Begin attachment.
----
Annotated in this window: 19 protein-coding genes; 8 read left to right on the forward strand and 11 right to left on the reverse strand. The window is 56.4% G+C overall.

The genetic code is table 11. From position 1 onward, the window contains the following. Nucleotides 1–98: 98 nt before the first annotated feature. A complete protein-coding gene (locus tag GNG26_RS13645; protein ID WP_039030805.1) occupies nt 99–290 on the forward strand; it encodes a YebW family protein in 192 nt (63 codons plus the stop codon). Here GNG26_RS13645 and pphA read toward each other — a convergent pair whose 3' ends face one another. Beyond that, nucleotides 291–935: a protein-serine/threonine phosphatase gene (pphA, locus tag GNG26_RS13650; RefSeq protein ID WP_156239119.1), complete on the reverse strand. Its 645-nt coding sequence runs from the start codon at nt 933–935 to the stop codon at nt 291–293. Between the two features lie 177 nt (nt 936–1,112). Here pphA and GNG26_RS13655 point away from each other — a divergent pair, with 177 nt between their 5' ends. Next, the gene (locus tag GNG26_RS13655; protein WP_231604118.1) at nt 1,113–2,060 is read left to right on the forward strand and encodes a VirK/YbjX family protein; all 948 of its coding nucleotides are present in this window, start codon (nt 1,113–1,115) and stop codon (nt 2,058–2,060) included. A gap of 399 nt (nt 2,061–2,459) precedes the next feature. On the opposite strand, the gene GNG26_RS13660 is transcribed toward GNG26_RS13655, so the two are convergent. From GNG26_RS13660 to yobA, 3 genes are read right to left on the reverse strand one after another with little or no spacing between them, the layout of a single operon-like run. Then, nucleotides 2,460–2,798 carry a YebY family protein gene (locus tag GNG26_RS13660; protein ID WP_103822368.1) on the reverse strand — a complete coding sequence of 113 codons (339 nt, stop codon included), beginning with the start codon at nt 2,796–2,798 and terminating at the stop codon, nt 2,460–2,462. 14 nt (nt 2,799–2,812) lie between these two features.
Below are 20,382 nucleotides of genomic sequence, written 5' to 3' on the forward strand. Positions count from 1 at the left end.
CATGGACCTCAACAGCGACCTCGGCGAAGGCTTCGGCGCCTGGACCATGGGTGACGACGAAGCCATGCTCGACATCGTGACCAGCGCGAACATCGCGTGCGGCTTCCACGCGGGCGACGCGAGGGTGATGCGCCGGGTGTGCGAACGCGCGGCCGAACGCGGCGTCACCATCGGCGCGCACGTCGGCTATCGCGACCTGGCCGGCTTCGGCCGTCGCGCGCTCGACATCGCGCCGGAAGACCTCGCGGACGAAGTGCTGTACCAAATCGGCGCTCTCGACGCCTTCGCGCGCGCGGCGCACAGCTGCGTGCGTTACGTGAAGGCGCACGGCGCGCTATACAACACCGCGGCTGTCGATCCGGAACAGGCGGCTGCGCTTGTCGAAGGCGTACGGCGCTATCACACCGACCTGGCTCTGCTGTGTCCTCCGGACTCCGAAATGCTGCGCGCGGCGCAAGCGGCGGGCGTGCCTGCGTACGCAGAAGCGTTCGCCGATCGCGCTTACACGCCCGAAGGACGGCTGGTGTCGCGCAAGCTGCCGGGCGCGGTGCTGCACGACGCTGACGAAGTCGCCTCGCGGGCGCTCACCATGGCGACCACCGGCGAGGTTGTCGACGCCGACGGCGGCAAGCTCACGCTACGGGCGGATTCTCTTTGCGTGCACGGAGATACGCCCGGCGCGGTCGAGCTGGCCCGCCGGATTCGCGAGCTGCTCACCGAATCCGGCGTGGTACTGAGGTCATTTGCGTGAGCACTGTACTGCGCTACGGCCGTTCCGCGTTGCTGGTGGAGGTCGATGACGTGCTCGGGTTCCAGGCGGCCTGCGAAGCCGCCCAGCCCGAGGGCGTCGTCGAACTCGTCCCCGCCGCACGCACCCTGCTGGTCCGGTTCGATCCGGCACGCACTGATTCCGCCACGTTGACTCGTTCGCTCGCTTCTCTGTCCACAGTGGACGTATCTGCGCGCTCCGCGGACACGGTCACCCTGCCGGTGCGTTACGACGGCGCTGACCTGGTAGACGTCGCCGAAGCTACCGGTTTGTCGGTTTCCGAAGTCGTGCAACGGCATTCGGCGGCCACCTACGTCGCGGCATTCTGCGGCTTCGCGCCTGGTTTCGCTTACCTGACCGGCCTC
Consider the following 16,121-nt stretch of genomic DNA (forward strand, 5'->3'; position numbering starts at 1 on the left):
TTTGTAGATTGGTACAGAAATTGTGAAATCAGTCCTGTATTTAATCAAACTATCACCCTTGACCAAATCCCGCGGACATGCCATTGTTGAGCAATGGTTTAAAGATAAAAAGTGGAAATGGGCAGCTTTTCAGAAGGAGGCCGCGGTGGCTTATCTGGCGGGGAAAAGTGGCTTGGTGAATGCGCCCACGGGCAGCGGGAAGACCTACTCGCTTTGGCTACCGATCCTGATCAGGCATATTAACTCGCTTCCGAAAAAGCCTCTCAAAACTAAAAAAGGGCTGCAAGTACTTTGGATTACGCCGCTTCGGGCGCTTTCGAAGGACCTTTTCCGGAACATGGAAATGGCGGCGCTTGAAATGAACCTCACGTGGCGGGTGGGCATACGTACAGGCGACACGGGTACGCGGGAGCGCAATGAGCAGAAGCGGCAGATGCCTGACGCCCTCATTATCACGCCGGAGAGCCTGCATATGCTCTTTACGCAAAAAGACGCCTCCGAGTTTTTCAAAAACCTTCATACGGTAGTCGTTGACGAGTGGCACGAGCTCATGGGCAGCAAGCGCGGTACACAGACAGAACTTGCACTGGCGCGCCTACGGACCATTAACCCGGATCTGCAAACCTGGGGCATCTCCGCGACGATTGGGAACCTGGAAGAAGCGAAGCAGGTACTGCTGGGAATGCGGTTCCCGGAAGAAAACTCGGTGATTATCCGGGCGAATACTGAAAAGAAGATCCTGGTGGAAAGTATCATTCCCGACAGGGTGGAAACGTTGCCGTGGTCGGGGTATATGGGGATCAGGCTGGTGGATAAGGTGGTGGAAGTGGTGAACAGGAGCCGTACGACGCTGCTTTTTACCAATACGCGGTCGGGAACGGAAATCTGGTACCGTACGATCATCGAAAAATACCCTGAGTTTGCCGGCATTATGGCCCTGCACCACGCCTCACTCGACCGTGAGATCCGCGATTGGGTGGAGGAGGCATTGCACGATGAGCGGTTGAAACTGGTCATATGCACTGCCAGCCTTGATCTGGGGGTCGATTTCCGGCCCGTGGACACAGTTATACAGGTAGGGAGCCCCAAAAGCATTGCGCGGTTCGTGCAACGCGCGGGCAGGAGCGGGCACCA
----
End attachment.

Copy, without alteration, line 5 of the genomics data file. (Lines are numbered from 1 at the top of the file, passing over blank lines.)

Consider the following 16,121-nt stretch of genomic DNA (forward strand, 5'->3'; position numbering starts at 1 on the left):